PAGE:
CORLEONE, ITALY — Time was, Mafia dons would spend their evenings in the cobbled square of this Sicilian hilltop town, giving audience to supplicants who turned to them for help.
Today, the bosses are out of sight - if not in jail - their place in the square taken by a bust of a man the Mafia killed.
The town Mario Puzo took as his inspiration for "The Godfather," Corleone has been notorious for decades as the heartland of the Sicilian Mafia. During the 1990s, a few courageous individuals, and a townful of citizens ready to follow them, broke the mob's grip of fear.
"They haven't disappeared completely, but they've lost their influence," Corleone's young mayor, Giuseppe Cipriani, says of the Cosa Nostra. "The new generation is freer and more relaxed."
Corleone and its bigger neighbor, the Sicilian capital of Palermo, are claiming remarkable victories in their battles with organized crime. And they credit citizens movements that bred a new sense of community pride as much as they credit the police.
"The fight against the Mafia is like a cart with two wheels - law enforcement and civic education," says Palermo mayor Leoluca Orlando, an ebullient man elected twice on an anti-Mafia ticket. "If they don't both turn at the same speed, the cart goes in circles."
After decades of notoriety as a Cosa Nostra bastion, Palermo has become a poster child for the battle against the Mafia - a reputation that earned the city the right to host a United Nations conference this week that launched an international convention against organized crime.
Palermo "is a sign that the forces of evil, the forces of uncivil society, can be defeated," declared UN Secretary-General Kofi Annan, opening the conference.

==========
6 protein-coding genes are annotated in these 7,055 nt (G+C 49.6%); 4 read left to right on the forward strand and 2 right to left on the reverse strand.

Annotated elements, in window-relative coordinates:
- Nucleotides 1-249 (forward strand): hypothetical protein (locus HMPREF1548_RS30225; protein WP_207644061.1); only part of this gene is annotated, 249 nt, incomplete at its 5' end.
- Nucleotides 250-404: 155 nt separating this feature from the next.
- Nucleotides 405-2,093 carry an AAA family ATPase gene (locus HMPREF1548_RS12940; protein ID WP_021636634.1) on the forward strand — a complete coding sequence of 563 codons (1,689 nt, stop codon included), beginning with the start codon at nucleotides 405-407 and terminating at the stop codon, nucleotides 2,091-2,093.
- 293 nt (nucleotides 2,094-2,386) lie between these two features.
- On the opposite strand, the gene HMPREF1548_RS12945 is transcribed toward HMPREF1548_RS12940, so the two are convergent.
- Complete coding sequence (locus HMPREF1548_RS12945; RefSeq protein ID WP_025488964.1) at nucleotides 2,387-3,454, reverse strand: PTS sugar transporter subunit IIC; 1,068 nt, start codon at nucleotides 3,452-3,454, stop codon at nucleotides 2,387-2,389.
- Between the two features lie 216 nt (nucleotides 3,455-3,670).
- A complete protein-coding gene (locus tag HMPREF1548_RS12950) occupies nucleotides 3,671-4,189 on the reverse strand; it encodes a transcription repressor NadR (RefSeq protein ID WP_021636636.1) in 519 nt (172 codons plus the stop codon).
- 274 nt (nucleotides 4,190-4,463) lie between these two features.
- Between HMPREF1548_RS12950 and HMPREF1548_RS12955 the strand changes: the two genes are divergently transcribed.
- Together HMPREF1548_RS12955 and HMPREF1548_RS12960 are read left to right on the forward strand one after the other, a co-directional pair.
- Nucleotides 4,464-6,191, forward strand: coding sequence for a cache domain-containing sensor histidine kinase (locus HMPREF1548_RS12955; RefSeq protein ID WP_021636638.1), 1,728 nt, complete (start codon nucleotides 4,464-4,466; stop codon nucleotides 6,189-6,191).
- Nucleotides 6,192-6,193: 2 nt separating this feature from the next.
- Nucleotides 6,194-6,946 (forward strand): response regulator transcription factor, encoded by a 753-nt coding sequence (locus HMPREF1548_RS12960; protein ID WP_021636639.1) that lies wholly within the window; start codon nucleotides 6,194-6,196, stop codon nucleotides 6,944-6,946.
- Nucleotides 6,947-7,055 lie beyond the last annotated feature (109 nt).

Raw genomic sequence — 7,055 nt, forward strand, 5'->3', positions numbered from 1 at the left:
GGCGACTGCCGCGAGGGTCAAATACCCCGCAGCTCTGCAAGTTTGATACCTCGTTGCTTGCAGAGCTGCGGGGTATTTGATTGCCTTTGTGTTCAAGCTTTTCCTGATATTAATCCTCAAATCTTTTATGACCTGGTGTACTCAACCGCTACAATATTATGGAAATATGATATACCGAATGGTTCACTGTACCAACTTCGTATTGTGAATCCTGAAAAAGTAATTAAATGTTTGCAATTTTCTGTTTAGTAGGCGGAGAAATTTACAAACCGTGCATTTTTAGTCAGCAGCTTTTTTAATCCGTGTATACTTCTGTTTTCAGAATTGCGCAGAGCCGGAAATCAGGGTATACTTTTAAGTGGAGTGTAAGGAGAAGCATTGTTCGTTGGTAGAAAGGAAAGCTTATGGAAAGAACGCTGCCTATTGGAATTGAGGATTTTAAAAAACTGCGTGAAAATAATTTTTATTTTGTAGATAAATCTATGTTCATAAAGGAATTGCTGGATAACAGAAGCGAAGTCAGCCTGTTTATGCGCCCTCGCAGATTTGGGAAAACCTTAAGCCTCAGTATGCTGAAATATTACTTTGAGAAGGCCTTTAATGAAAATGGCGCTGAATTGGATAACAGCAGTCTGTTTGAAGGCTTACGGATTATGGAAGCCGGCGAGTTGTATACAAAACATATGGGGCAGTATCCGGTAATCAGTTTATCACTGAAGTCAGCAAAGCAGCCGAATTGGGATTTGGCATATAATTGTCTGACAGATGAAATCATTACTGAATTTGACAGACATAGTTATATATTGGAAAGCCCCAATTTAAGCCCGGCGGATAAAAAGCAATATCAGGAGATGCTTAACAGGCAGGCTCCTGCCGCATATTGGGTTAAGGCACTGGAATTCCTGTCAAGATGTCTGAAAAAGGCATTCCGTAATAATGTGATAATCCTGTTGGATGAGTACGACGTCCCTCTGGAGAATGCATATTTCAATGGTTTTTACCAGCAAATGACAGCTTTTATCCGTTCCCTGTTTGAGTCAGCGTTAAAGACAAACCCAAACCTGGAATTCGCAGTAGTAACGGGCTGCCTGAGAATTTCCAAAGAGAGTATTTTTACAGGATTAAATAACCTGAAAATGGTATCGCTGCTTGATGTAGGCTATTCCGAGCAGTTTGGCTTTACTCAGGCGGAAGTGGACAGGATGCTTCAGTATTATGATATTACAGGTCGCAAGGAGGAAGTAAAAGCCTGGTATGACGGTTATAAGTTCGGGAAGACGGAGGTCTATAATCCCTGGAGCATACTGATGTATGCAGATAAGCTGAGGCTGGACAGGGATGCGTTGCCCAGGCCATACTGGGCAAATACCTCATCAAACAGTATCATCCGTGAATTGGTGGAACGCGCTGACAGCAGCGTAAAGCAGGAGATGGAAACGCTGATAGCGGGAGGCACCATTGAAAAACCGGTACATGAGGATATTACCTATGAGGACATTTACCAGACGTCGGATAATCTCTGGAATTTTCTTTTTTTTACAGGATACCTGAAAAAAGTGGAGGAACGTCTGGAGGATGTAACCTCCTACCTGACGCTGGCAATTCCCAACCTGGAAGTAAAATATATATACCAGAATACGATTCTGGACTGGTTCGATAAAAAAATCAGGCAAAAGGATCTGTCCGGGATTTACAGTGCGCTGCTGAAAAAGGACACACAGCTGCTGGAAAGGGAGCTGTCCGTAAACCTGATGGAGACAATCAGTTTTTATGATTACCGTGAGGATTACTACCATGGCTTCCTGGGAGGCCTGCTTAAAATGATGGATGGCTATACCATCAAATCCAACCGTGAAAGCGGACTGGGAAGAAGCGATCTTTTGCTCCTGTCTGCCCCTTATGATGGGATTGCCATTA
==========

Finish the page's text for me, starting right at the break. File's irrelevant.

Nobody here is claiming that the Mafia is gone for good, or that it has been wiped out. "They are down but not out," says Pino Arlacchi, the Italian expert on organized crime who now heads the UN Office for Drug Control and Crime Prevention.
But law-enforcement officials, political leaders, and foreign experts agree that the balance of power in western Sicilian towns such as Palermo and Corleone has changed over the past decade or so. "The Mafia has lost its cultural hegemony," boasts Mr. Orlando. "It no longer controls peoples' minds."
Nor do its hit men control the streets. In 1990, Palermo police registered 240 murders that they classified as mob-related. Last year, the city saw only seven murders, none of them to do with the Mafia.
In 1993, Corleone native Toto Riina, the Cosa Nostra's infamous capo dei capi (boss of all bosses), was arrested at last. However, his successor, Bernardo Provenzano, remains at large.
And in the courts, "people will testify now if they witness a crime," says investigating magistrate Maria Vittoria Randazzo, who deals with Mafia cases involving minors. "The Mafia cannot survive without a culture of silence."
Palermo residents have learned to break that silence, city officials say. The streets are currently lined with posters urging people to "Denounce the Protection Racket" by calling a hotline if they have been victimized. The response, officials say, has been heavy enough for them to map extortionist Mafiosi's areas of influence.
Certainly, Palermo's outward face has changed. From a town that residents describe as once cowed and sunk in decay, the Sicilian capital has blossomed.
Scabrous slums have been restored. The opera house in the heart of the city, which had lain empty for 24 years after being closed "temporarily" for repairs, has been brought back to life, and a number of other theaters that had closed have been reopened.